On a journey across the Sea of Galilee, the disciples realized they had forgotten to bring bread and were talking about it. Jesus asked them, “Do you still not see or understand? Are your hearts hardened? Do you have eyes but fail to see, and ears but fail to hear? And don’t you remember?” (Mark 8:17–18). Then He reminded them that when He fed five thousand people with five loaves, the disciples had collected twelve basketfuls of leftover pieces. And when He fed four thousand with seven loaves, they filled seven baskets with leftovers. Then “He said to them, ‘Do you still not understand?’” (v. 21).
 
The Lord’s miraculous provision for people’s physical needs pointed to the greater truth—that He was the Bread of Life and that His body would be “broken” for them and for us.
 
Every time we eat the bread and drink the cup during the Lord’s Supper, we are reminded of our Lord’s great love and provision for us.
 
In the Lord’s Supper, Jesus left us a great reminder of His sacrifice.
Read about it in Matthew 26:17–30; Luke 22:14–20; 1 Corinthians 11:23–26.
 

Communion is the Lord’s reminder to us of His love and provision.

 
 
 
 


Hold On

 
Stand firm in the Lord. Philippians 4:1
 
Tianmen Mountain in Zhangjiajie, China, is considered one of the most beautiful mountains in the world. To view its towering cliffs in all their glorious splendor, you must take the Tianmen Shan cable car, which covers a distance of 7,455 meters (4.5 miles). It’s amazing how this cable car can travel such long distances and scale such steep mountains without any motor on the car itself. Yet it moves safely up these spectacular heights by keeping a strong grip on a cable that is moved by a powerful motor.
 
In our journey of faith, how can we finish the race well and “press on toward the goal to win the prize for which God has called [us] heavenward in Christ Jesus”? (Phil. 3:14). Like the cable car, we keep a strong grip on Christ, which is what Paul meant when he said “stand firm in the Lord” (4:1). We have no resources of our own. We depend fully on Christ to keep us moving forward. He will take us through the greatest challenges and lead us safely home.
 
Toward the end of his earthly life, the apostle Paul declared, “I have fought the good fight, I have finished the race, I have kept the faith” (2 Tim. 4:7). You can too. Simply keep a strong grip on Christ.
 
We’re grateful, Lord, that while we aim to keep a strong grip on You, You always
keep a strong grip on us! You are working in us and giving us what we need to continue
trusting You on our faith journey.
 

Keeping the faith means trusting God to faithfully keep you.

 


Bad Faith, Good Faith

 
[Abraham] did not waver through unbelief regarding the promise of God, but was
strengthened in his faith and gave glory to God. Romans 4:20
 
“You gotta have faith,” people say. But what does that mean? Is any faith good faith?
 
“Believe in yourself and all that you are,” wrote one positive thinker a century ago. “Know that there is something inside you that is greater than any obstacle.” As nice as that may sound, it falls to pieces when it crashes into reality. We need a faith in something bigger than ourselves.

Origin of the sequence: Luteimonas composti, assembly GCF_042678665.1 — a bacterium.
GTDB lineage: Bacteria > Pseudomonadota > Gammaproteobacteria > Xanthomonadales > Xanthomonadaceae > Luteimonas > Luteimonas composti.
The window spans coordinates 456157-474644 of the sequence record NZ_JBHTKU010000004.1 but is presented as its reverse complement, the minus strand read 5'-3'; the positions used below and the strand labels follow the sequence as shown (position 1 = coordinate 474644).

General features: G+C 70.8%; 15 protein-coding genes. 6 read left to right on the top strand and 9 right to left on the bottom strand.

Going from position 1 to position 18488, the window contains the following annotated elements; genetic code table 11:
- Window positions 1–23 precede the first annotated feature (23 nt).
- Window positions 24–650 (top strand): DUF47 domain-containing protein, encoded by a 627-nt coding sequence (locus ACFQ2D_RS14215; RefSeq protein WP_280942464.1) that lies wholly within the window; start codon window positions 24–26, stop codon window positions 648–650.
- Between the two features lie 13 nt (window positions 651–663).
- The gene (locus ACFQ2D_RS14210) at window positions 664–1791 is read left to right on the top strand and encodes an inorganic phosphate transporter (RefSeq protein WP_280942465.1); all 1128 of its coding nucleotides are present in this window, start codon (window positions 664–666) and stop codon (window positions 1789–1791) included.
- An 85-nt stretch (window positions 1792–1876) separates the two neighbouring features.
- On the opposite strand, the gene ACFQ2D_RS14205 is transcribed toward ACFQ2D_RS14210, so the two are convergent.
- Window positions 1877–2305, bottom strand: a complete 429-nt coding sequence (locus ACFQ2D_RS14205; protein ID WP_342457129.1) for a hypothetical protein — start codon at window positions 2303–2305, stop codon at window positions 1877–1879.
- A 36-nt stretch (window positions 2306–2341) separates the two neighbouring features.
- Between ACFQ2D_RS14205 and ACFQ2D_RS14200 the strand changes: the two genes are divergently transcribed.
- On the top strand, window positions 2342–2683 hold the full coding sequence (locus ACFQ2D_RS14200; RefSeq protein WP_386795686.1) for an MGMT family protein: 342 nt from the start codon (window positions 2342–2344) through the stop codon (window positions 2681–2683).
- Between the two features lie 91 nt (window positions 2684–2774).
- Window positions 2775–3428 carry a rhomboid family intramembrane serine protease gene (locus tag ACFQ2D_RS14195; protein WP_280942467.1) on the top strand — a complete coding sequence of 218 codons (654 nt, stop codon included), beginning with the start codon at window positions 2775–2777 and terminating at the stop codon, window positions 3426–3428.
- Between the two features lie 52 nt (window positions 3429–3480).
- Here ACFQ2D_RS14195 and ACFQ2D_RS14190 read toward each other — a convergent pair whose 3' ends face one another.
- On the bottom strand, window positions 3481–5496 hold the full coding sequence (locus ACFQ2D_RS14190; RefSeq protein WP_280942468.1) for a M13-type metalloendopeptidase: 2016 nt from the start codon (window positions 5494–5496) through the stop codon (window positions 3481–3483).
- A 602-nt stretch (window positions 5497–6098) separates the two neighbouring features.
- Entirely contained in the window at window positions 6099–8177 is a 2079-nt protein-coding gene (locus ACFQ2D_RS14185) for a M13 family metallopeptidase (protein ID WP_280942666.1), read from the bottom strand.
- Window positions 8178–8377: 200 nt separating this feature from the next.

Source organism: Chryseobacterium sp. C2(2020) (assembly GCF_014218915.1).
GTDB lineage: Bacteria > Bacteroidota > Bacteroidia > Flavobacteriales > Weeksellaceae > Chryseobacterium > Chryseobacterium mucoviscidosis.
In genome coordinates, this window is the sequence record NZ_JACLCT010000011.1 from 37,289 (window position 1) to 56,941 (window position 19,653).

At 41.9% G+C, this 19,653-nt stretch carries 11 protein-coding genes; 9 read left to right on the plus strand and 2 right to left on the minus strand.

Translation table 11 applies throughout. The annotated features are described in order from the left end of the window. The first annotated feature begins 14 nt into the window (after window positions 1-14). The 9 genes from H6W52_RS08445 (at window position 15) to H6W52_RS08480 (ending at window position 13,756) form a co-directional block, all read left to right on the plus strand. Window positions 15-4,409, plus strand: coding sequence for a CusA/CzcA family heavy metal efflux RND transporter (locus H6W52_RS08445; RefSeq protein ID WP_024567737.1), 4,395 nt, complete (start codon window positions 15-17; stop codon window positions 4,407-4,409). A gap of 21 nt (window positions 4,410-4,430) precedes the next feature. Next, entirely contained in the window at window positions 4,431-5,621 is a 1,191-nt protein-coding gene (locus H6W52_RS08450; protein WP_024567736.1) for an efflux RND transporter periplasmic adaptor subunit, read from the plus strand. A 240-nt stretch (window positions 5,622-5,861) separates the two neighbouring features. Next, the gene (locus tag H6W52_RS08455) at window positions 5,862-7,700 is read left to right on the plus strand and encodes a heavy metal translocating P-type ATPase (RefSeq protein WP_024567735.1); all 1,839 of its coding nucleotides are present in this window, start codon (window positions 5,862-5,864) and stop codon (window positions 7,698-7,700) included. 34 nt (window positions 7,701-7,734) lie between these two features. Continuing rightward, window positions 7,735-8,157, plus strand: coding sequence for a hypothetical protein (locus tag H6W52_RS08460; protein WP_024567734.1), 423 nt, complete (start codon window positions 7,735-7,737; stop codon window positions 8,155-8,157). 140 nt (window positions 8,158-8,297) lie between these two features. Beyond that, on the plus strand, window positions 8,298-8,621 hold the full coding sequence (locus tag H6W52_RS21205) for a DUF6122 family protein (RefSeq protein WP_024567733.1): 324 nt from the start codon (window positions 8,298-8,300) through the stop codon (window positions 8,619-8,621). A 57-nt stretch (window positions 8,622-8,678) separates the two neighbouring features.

God promised Abram he would have a multitude of descendants (Gen. 15:4–5), so he faced a huge obstacle—he was old and childless. When he and Sarah got tired of waiting for God to make good on His promise, they tried to overcome that obstacle on their own. As a result, they fractured their family and created a lot of unnecessary dissension (see Gen. 16 and 21:8–21).
 
Nothing Abraham did in his own strength worked. But ultimately he became known as a man of tremendous faith. Paul wrote of him, “Against all hope, Abraham in hope believed and so became the father of many nations, just as it had been said to him, ‘So shall your offspring be’” (Rom. 4:18). This faith, said Paul, “was credited to him as righteousness” (v. 22).
 
Abraham’s faith was in something far bigger than himself—the one and only God. It’s the object of our faith that makes all the difference.
 
Lord, I want a strong faith in You, not just faith in myself or
my abilities or in others. I am nothing without You.
 

Our faith is good if it’s in the right Person.



Within a Stone’s Throw

 
Let any one of you who is without sin be the first to throw a stone at her. John 8:7
 
As a group of religious leaders herded an adulterous woman toward Jesus, they couldn’t know they were carrying her within a stone’s throw of grace. Their hope was to discredit Him. If He told them to let the woman go, they could claim He was breaking Mosaic law. But if He condemned her to death, the crowds following Him would have dismissed His words of mercy and grace.

But Jesus turned the tables on the accusers. Scripture says that rather than answering them directly, He started writing on the ground. When the leaders continued to question Him, He invited any of them who had never sinned to throw the first stone, and then He started writing on the ground again. The next time He looked up, all the accusers were gone.

Now the only person who could have thrown a stone—the only sinless one—looked at the woman and gave her mercy.
“ ‘Then neither do I condemn you,’ Jesus declared. ‘Go now and leave your life of sin’ ” (John 8:11).
 
Whether today finds you needing forgiveness for judging others or desiring assurance that no sin is beyond His grace, be encouraged by this: No one is throwing stones today; go and be changed by God’s mercy.
 
Father, cleanse me of my judging nature and free me from the bonds of sin. 
Let me taste Your mercy and then help me to live a changed life.

 

We serve a Savior who is eager to forgive.